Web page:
“I’m also not going to say that it discredits the United States because the US has been discredited with regards to the Israeli-Palestinian conflict,” Zogby added.

“What I am going to say is that it is a stupid and risky move because it is going to inflame passions and put people’s lives at risk.”

US President Donald Trump is expected to announce moving the US embassy from Tel Aviv to Jerusalem in the coming days, which would recongise the holy city as the capital of Israel.

While the decision may cement Washington’s pro-Israeli bias, analysts say, its symbolism insults not only Palestinians, but also Arabs and Muslims across the world.

Jerusalem has become a symbol of a sense of historical pain and betrayal inflicted on Arab people, Zogby said.

“It’s the wound that never heals, and this would simply put salt in the wound,” he told Middle East Eye.

Graeme Bannerman, a former analyst at the US State Department and a scholar at the Middle East Institute, stressed that symbolism of Jerusalem matters.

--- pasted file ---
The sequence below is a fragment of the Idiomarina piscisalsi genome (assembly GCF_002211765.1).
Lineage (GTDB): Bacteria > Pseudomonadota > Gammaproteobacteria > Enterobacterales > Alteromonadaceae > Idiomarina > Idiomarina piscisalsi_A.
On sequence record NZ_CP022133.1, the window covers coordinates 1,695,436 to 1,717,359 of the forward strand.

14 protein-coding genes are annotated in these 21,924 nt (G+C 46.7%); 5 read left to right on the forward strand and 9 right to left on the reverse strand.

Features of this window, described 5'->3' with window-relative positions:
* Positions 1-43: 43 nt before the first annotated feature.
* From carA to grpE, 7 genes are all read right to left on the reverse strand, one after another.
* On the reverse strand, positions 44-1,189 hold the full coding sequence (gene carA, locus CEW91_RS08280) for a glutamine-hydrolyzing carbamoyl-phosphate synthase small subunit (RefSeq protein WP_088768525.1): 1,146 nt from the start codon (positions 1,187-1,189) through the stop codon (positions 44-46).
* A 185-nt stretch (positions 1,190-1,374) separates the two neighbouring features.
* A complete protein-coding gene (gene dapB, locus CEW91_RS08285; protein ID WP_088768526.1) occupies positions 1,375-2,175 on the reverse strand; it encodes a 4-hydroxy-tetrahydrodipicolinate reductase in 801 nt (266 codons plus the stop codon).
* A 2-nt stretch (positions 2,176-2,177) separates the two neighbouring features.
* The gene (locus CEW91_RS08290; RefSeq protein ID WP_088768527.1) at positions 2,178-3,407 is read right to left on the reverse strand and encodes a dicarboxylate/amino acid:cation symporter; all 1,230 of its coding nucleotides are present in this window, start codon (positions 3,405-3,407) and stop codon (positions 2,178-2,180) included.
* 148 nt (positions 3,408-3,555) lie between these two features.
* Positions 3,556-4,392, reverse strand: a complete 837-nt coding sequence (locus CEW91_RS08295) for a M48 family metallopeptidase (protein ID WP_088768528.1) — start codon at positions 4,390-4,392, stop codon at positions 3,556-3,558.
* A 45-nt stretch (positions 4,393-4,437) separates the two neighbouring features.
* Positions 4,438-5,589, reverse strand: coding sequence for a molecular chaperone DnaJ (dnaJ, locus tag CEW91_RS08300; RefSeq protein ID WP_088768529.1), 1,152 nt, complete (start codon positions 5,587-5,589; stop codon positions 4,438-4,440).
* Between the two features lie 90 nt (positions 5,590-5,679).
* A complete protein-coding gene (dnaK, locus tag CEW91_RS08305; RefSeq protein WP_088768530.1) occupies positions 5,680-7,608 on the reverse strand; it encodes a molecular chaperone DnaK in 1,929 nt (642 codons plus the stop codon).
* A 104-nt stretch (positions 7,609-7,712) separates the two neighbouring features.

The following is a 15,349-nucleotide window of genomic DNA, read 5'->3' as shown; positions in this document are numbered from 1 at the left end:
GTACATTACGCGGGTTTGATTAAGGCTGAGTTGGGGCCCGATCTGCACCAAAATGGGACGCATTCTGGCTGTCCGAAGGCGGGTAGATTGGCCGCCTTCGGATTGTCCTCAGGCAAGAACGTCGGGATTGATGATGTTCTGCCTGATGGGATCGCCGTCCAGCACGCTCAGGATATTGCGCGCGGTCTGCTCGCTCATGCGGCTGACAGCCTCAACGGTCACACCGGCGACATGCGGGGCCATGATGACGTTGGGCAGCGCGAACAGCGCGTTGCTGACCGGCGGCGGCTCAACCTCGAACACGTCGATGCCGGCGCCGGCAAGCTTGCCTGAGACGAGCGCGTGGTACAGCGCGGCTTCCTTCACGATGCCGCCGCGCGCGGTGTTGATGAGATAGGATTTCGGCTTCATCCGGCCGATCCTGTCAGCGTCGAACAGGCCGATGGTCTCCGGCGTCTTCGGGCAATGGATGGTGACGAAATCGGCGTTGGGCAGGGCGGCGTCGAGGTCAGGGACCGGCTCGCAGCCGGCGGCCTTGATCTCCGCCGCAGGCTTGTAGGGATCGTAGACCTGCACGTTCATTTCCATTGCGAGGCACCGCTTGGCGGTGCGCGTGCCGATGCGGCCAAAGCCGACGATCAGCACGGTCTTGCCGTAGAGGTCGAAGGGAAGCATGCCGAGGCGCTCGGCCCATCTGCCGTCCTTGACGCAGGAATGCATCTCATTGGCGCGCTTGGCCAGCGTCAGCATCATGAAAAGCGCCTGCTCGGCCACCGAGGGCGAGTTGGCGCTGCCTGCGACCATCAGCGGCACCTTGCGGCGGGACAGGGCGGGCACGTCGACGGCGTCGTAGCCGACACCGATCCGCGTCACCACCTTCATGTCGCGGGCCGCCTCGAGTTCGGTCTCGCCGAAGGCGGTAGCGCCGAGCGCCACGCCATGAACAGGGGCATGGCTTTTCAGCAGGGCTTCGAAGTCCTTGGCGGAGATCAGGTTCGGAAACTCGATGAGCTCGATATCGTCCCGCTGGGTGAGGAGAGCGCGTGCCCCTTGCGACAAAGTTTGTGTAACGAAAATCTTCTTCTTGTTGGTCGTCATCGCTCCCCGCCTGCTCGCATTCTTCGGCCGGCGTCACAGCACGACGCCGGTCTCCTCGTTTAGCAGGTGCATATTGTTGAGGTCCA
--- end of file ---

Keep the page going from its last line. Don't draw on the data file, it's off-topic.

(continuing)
Asked what the move would mean to the peace process, Bannerman said: “What peace process?”

US-sponsored negotiations between Israelis and Palestinians to find a resolution to the conflict within the framework of the two-state solution have been stagnant since 2014, while Israel has expanded illegal settlements in the West Bank.

During the 2016 US elections campaign, Trump vowed to secure the “ultimate deal” to end the conflict.

The US president, who prides himself on his negotiation skills, has tasked his son-in-law Jared Kushner with reviving peace talks between the Israeli government and the Palestinian Authority.

Recognising Jerusalem as the capital of Israel will harm Trump’s attempts to solve the conflict, Bannerman said.

“The process really has not gotten off the ground, and this certainly won’t help it get off the ground,” he told MEE.

According to a poll by AAI released on Tuesday, 33 percent of Republicans favour moving the embassy to Jerusalem and 19 percent want to keep it in Tel Aviv, while 48 percent are either unsure or undecided. Overall, only 20 percent of respondents favour the embassy move.